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Author's Chapter Notes:
Just a short chapter to get us down from those cliffs! Thanks for the reviews - I really appreciate them!

Lucy has to explain her truanting to Miss Annersley.

A moment later

‘Miss Annersley, you’re supposed to be at a conference!’ Lucy exclaimed, forgetting herself.

‘And you are supposed to be in school doing your prep,’ Miss Annersley pointed out. ‘Would you care to explain what you’re doing here?’

Lucy sank down into a chair, her legs giving way under her after the stresses and strains of the day.

‘I’m sorry, Miss Annersley. I wouldn’t have broken school rules if I could have thought of any other way.’

She looked up and saw that her headmistress was smiling. ‘I know, child. I have a feeling that you are destined to become a true Chalet School girl. That is, if we can keep you safe for long enough. And provided the school survives.’

Lucy looked from her headmistress to Miss Marple and back. ‘You know what’s going on? I was pretty sure you weren’t in on it.’

Miss Annersley smiled still more broadly. ‘Well thank you for that, Lucy! No, I’m not in on it but I have realised there is something going on. Miss Marple isn’t the only one with a brain, you know!’

‘Yes, Miss Annersley. Sorry.’

Miss Marple intervened. ‘Lucy dear, why don’t you run along and ask Cousin Maud for a cup and a fresh pot of tea. Then we can have a chat with Miss Annersley.’

Lucy got up and, before going off to collect a cup, she gave the regulation curtsey.

‘Oh you don’t need to bother about that when we’re out of school, Lucy,’ Miss Annersley told her. ‘It’s a ridiculous tradition. I’ve tried to get Mrs Russell to agree to abolish it but every time I suggest getting rid of it Joey has an asthma attack. She’s such a drama queen.’

Lucy, somewhat shocked at the discovery that her headmistress was human, went as instructed and returned presently with a teapot and a cup and saucer. When they were all settled with a cup of tea, Miss Annersley put Lucy out of her misery.

‘I did go to London, but not for a conference as I told the staff but to see Inspector Haddock at Scotland Yard.’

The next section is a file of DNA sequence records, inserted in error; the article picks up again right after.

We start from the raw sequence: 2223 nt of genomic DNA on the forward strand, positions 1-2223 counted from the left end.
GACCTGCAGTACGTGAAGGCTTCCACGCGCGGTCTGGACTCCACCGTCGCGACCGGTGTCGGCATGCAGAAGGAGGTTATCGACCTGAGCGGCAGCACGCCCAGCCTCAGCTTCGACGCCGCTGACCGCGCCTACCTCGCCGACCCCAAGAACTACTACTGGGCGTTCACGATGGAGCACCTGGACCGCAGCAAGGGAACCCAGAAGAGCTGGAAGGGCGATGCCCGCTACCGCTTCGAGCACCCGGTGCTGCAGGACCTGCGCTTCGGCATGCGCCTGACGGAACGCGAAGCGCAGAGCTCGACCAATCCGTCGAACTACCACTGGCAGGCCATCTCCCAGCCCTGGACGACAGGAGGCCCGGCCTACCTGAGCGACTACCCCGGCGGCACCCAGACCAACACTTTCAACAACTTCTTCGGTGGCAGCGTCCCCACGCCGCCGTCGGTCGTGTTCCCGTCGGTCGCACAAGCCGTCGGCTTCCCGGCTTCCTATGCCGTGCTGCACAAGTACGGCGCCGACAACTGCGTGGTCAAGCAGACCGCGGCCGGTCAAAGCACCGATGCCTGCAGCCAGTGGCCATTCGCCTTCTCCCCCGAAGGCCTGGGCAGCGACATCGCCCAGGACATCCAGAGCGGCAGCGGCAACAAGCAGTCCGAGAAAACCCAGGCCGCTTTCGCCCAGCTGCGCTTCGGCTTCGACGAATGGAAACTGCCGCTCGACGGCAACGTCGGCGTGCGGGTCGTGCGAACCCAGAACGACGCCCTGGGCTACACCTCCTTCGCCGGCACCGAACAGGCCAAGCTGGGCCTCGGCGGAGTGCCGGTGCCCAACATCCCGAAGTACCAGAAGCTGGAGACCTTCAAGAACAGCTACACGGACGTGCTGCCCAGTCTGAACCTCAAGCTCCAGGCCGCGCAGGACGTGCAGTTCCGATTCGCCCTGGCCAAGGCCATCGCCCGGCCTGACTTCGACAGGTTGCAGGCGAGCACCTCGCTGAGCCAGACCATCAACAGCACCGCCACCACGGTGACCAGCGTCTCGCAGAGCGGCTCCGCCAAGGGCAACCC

‘How did you know about Inspector Haddock?’ Lucy put in, with more regard for her curiosity than politeness.

‘He had visited the school a few months ago,’ Miss Annersley explained. ‘He pretended he was looking for a boarding school for his daughter. I didn’t think he was married, let alone a father. He didn’t have the look of a married man. He reminded me of Percy Jones from my home town. He didn’t marry till later in life.’

Lucy was fairly sure she heard Miss Marple say, sotto voce, ‘A woman after my own heart.’ But her headmistress was continuing and she needed to pay attention.

‘It occurred to me that his visit might mean he harboured suspicions about the school. I was growing more and more concerned about various happenings. When I saw Inspector Haddock, I discovered that he had sent you and Miss Marple under cover into the school and I telephoned your supposed Aunt Jane to ask if I may visit her. Now, tell us what has happened that has brought you here in such a hurry.’

‘Aunt Jane and I discovered that something was happening on the seventh of October,’ Lucy explained. ‘I managed to find out that the outhouses were involved and so I started a game of hide and seek with the younger ones at break time. I took the opportunity to check out the outhouses.’

‘Even though they are out-of-bounds,’ Miss Annersley said, her blue-grey eyes, which had never yet needed spectacles, twinkling.

Lucy lifted her chin and looked her headmistress squarely in the eye. ‘Even so.’

‘That’s fine, child. I would have done the same.’

Imagining Miss Annersley as a schoolgirl was a bit much for Lucy so she went on with her story. ‘The first outhouse was empty but the second one had boxes in. I think they had probably been brought in the day before and that’s what the seventh of October signified on the laundry list.’

Miss Annersley looked enquiringly at Miss Marple, who mouthed ‘Tell you later’ and nodded towards Lucy who was continuing her tale. Miss Marple had sensed increasing tension in Lucy’s voice and didn’t want to interrupt her.

‘I went past the boxes to the sarcophagus on the back wall,’ Lucy said. ‘It was difficult getting the lid open.’ She stopped.

‘And what did you find, dear?’ Miss Marple prompted gently.

‘A body.’ Lucy said.

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